In your price range, you will be looking at rotomolded plastic, or possibly a used Hurricane. If you don't mind the softness of the Hurricane plastic, go ahead and buy it.
Softness of Hurricane plastic?|
Posted by: Yanoer on Jun-11-13 1:43 PM (EST)
Seems pretty scuff resistant to me.
length and uses|
Posted by: kray416376 on Jun-11-13 2:20 PM (EST)
we have actually tried out a few different things and know that we want to stay in the 14-16 range. i am looking at 14.5 15 primarily. husband is looking more 16 maybe 17 since he will do more overnight trips.
Let us know what you think of the Tracer|
Posted by: Waterbird on Jun-11-13 7:58 PM (EST)
I've done a lot of kayak camping in kayaks that were 12'10", 14'6", and 15'6". The hatch volume of those three kayaks was in the reverse order, with the 12.10 having the largest volume and the 15.5 having the smallest volume. It is very possible to camp with a 13'-14' kayak. You definitely don't need 17' to camp. I could camp for a week in my 12.10.
Posted by: Waterbird on Jun-11-13 7:49 PM (EST)
Stiffness depends on the thickness of the plastic as well as stiffening deck architecture. Eddyline is the only thermoformed manufacturer I know of that builds stiffness into the deck architecture, and it makes a big difference.
Here you go|
Posted by: Waterbird on Jun-11-13 8:48 PM (EST)
Posted by: kray416376 on Jun-12-13 10:37 AM (EST)
nice.. too bad im not closer.
Just an example|
Posted by: Waterbird on Jun-12-13 7:45 PM (EST)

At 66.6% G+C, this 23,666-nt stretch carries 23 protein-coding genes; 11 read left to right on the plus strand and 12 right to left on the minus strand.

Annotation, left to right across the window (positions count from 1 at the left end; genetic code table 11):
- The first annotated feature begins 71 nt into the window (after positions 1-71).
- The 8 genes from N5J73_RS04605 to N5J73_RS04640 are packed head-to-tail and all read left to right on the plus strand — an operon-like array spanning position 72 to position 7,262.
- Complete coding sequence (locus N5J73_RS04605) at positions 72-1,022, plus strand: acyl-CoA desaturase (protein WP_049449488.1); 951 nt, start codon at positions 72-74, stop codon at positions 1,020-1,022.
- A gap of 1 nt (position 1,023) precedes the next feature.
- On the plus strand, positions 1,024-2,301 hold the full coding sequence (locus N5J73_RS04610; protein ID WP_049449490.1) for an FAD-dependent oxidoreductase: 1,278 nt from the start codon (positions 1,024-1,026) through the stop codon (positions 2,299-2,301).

of what you can find with patience and a willingness to travel a bit.
TRACER WOULD BE A GOOD CHOICE|
Posted by: scupperfrank on Jun-11-13 11:48 PM (EST)
Posted by: kray416376 on Jun-12-13 10:31 AM (EST)
The Tampico 140S is VERY straight/|
Posted by: Yanoer on Jun-12-13 8:04 PM (EST)
hard tracking and doesn't turn easily.
Turning the tampico|
Posted by: kray416376 on Jun-13-13 8:34 AM (EST)
Yea ive paddled the 135 and it took a wide girth to turn it, but so does my perception sot, which is basically a 31" barge :) so im used to it.
Posted by: WaterBird on Jun-13-13 2:21 PM (EST)
Length - what's in the water matters....|
Posted by: Yanoer on Jun-13-13 5:22 PM (EST)
not overall length.
140S and 140L|
Posted by: RavenWing on Jun-13-13 2:41 PM (EST)
not sure what you mean by metal plates. To my knowledge there are no metal plates inside any Hurricane cockpit. Could you give more info?
140S & L|
Posted by: kray416376 on Jun-13-13 3:04 PM (EST)
i think i have seen them refered to as hip plates.
140S and 140L|
Posted by: RavenWing on Jun-13-13 5:15 PM (EST)
thanks for the post. This is one situation where a picture is worth 2,000 words :)
Posted by: kray416376 on Jun-14-13 9:44 PM (EST)
husband just got home with his new tracer and i fit in it much better than i thought i would :)
Tracer cockpit fit is very similar to |
Posted by: Yanoer on Jun-14-13 10:55 PM (EST)
Tampico 140S, IIRC from Canoecopia last year.
Once you each have a boat...|
Posted by: Celia on Jun-15-13 8:47 AM (EST)
Go to a local pond after viewing videos or find an outfitter who can work with you on assisted rescues - as in on the water, not going to shore. With two paddlers and boats that have air in each end, a capsize should be a total non-event. It will leave you both a lot more comfortable, both because you got by the first capsize and because now you know how to handle it.
i think i made a choice...|
Posted by: kray416376 on Jun-15-13 7:22 PM (EST)
i actually didnt care for the tracer once i tried it. the tippiness didnt bother me so much, i just felt it was harder to maneuver than i wanted and i wasnt greatly impressed by the tracking on calm water. i had tried the tampico and tsunami just prior and they just felt better.
Posted by: harry0244 on Jun-16-13 8:01 AM (EST)
If you can, try the boats before you put down the $$. A trial of several hours on some bigger water means a lot more than a few minutes near the dock.